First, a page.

Posted in: by David Coursen, by Kathleen Murphy, by Richard T. Jameson, by Robert C. Cumbow, by Robert Horton, by Sean Axmaker, lists

Parallax View’s Best of 2020

A belated welcome to 2021 with one last look back at the best releases of 2020.

It goes without saying that this has been an unusual year in every way. It is no less true for the year in cinema, as theaters shuttered across the nation (in Seattle, they were shut down for more than half of 2020). Many films were delayed by studios, some independent films chose the Virtual Cinema route, other films went the more tradition video-on-demand, and an unprecedented number of major films debuted directly to streaming services. That leaves the question “What qualifies as a 2020 film?” more open to interpretation. It also disperses the releases across a more varied landscape, making it harder to see everything that one might have access to in more normal years. That’s one reason our annual accounting is delayed this year. We’re just trying to grapple with the changes and catch up with what we can.

With that noted, here are the lists of Parallax View contributors and friends.

Contributors listed in alphabetical orders. Films listed in preferential orders (unless otherwise noted)

Sean Axmaker

1. First Cow (Kelly Reichardt)
2. Nomadland (Chloé Zhao)
3. Beanpole (Kantemir Balagov)
4. Never Rarely Sometimes Always (Eliza Hittman)
5. Lovers Rock (Steve McQueen)
6. News of the World (Paul Greengrass)
7. The Assistant (Kitty Green)
8. Promising Young Woman (Emerald Fennell)
9. Possessor (Brandon Cronenberg)
10. The Invisible Man (Leigh Whannel)

Absolute joy in a hard year:
Bill and Ted Face the Music (Dean Parisot) and American Utopia (Spike Lee)

Great drama, dubious history:
Mank (David Fincher) and The Trial of the Chicago 7 (Aaron Sorkin)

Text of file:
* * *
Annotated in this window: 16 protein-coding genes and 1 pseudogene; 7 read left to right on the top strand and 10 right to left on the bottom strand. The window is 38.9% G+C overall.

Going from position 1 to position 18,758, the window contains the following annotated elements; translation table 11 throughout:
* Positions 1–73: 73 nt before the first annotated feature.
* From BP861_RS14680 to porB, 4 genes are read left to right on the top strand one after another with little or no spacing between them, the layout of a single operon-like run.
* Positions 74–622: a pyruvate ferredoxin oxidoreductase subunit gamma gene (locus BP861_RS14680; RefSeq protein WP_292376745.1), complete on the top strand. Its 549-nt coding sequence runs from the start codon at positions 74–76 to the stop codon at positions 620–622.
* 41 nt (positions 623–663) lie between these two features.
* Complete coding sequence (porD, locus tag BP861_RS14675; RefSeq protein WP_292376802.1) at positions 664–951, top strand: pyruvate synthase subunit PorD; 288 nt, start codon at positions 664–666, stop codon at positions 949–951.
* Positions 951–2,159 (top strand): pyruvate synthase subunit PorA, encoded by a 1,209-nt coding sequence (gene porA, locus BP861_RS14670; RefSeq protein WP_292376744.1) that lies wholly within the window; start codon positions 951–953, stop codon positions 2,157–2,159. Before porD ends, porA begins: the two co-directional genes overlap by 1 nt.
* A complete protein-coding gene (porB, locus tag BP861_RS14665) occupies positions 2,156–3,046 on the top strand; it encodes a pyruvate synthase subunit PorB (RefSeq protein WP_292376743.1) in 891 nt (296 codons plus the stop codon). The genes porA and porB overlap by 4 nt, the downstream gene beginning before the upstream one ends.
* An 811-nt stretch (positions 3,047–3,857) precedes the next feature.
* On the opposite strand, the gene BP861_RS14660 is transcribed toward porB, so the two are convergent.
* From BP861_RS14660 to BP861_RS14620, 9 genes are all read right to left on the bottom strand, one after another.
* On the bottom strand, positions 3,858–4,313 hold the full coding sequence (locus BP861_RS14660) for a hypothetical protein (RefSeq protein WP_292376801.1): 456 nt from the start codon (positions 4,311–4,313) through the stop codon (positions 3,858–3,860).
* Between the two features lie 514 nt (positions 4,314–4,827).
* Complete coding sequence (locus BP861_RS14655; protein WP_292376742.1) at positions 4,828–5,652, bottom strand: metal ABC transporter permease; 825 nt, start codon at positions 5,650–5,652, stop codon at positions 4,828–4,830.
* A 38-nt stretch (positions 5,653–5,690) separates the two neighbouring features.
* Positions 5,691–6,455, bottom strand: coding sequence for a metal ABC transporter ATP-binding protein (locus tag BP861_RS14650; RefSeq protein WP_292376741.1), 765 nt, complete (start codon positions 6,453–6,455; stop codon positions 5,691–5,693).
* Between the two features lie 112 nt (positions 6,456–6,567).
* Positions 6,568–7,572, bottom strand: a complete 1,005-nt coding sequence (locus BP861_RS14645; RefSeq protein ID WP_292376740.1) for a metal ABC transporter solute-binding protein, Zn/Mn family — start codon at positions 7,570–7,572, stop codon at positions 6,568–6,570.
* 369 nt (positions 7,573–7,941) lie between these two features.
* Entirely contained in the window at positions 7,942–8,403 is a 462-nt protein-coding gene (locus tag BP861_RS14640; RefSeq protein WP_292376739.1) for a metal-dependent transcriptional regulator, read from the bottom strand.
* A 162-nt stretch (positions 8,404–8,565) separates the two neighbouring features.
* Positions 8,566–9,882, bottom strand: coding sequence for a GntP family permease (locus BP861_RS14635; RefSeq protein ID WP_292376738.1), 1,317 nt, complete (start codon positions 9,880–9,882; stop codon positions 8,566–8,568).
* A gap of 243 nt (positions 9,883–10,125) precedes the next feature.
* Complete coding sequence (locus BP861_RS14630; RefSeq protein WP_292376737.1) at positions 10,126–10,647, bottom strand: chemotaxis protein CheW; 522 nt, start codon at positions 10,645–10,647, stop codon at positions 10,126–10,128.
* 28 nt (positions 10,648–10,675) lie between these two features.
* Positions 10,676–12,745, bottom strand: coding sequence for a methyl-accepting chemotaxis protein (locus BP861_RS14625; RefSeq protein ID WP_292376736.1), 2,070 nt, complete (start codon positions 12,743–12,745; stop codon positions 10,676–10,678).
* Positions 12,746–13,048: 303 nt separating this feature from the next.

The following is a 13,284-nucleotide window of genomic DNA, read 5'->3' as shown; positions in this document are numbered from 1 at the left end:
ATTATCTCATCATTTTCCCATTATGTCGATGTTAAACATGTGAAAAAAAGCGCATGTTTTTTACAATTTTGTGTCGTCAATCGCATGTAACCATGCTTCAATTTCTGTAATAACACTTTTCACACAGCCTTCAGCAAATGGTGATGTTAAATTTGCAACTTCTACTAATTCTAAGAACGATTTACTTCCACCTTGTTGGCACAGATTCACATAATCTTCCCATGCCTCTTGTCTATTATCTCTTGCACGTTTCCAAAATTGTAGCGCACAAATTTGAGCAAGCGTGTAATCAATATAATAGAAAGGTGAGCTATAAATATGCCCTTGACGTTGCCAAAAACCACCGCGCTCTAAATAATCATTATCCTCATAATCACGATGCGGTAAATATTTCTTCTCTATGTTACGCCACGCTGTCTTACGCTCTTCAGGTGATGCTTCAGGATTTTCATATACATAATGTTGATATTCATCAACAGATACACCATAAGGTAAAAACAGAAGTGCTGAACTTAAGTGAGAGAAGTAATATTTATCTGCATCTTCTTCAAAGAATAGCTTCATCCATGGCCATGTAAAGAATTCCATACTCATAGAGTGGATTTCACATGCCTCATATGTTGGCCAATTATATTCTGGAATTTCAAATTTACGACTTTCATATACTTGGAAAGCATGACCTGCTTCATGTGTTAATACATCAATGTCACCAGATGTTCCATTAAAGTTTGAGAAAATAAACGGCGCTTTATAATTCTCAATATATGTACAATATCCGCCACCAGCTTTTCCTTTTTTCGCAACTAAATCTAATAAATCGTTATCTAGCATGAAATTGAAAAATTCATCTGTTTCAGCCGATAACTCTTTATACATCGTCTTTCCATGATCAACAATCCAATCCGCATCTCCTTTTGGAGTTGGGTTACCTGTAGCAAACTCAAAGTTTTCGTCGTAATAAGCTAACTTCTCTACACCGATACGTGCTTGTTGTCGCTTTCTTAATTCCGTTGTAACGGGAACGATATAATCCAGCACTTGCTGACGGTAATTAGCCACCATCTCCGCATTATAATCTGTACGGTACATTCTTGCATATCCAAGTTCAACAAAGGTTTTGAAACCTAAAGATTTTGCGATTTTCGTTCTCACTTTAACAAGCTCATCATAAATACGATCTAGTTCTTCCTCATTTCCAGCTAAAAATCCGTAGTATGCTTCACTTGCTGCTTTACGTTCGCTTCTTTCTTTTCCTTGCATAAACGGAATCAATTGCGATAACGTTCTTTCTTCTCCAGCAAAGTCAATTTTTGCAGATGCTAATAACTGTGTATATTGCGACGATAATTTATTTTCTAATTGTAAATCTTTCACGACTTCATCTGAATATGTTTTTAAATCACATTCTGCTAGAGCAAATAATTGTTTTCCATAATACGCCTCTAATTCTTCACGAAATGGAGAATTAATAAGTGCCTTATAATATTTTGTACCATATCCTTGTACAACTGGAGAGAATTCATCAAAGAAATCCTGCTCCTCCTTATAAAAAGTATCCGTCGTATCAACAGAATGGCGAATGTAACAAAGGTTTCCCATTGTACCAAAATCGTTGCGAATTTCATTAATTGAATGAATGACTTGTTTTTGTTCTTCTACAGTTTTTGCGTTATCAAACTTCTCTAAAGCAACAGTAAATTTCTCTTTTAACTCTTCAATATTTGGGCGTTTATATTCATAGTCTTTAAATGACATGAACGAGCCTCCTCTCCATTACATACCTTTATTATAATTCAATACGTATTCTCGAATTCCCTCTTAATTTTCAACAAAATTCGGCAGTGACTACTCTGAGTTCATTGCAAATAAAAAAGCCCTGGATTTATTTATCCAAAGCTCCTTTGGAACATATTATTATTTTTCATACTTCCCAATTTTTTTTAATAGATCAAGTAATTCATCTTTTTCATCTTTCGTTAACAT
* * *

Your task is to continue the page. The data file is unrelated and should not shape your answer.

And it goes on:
And a few more memorable films (in alphabetical order): Ammonite (Francis Lee), Bacurau (Juliano Dornelles and Kleber Mendonça Filho), Corpus Christi (Jan Komasa), Da Five Bloods (Spike Lee), Emma. (Autumn de Wilde) (the last film I saw in a theater), One Night in Miami (Regina King), Palm Springs (Max Barbakow), Sound of Metal (Darius Marder), The Vast of Night (Andrew Patterson), Wolfwalkers (Tomm Moore and Ross Stewart)

Vasilisa Perelygina and Viktoria Miroshnichenko in ‘Beanpole.’ Photo credit: Kino Lorber

David Coursen (Washington, D.C.)

1. Dead Souls (Wang Bing, China)
2. Small Axe: Red, White and Blue (Steve McQueen, UK)
3. Da 5 Bloods (Spike Lee, U.S.)
4. Beanpole (Kantemir Balagov, Russia)
5. Small Axe: Alex Wheatle (Steve McQueen, UK)
6. Young Ahmed (Jean-Pierre and Luc Dardenne, Belgium)
7. The 40-Year-Old Version (Radha Blank, US) 
8. The Assistant (Kitty Green, U.S.)
9.  Atlantiques (Mati Diop, Senegal)
10. (Tie): Small Axe: Mangrove/Lovers Rock/Education (Steve McQueen, UK)

Honorable Mention: Uncut Gems (Josh and Benny Safdie, U.S.), Bacurau (Kleber Filho and Juliano Dornelles, Brazil)

And thanks to MUBI for, among much else, introducing me to the work of Yuzo Kawashima.

Jake Horowitz and Sierra McCormick in ‘The Vast of Night.’ Photo credit: Amazon Studios

Robert C. Cumbow

I watched about 230 movies during 2020 (and the few weeks since), but only 14 were 2020 films. Of those, seven make my Top 10. I’d call them the most interesting films of 2020 that I saw, rather than the best, because I saw so few 2020 releases. Lots of catch-up to do in 2021. Most looking forward to Tenet and Synchronic.

First Cow
When Forever Dies
Bacurau
Vast Of Night
The Invisible Man
Beanpole
A Muse

My best home movie-watching experiences of the year were:
Beau Travail on Criterion
The Grey Fox on Blu-ray at last
Mädchen In Uniform from Kino

I also loved catching up with:
Dragged Across Concrete
Linda Ronstadt: The Sound of My Voice

Micheal Ward and Amarah-Jae St. Aubyn in ‘Lovers Rock.’ Photo credit: Amazon Studios

Kathy Fennessy

1. House of Hummingbird (Kim Bora) 
2. Lovers Rock (Steve McQueen) 
3. The Invisible Man (Leigh Whannell) 
4. Possessor (Brandon Cronenberg) 
5. Mangrove (Steve McQueen) 
6. Bacurau (Kleber Mendonça Filho and Juliano Dornelles) 
7. Never Rarely Sometimes Always (Eliza Hittman)  
8. Zombi Child (Bertrand Bonello) 
9. Relic (Natalie Erika James) 
10. First Cow (Kelly Reichardt)  

Frances McDormand in ‘Nomadland.’ Photo credit: Searchlight Pictures

Robert Horton

(as published at Scarecrow Blog)
1. First Cow (Kelly Reichardt)
2. Nomadland (Chloé Zhao)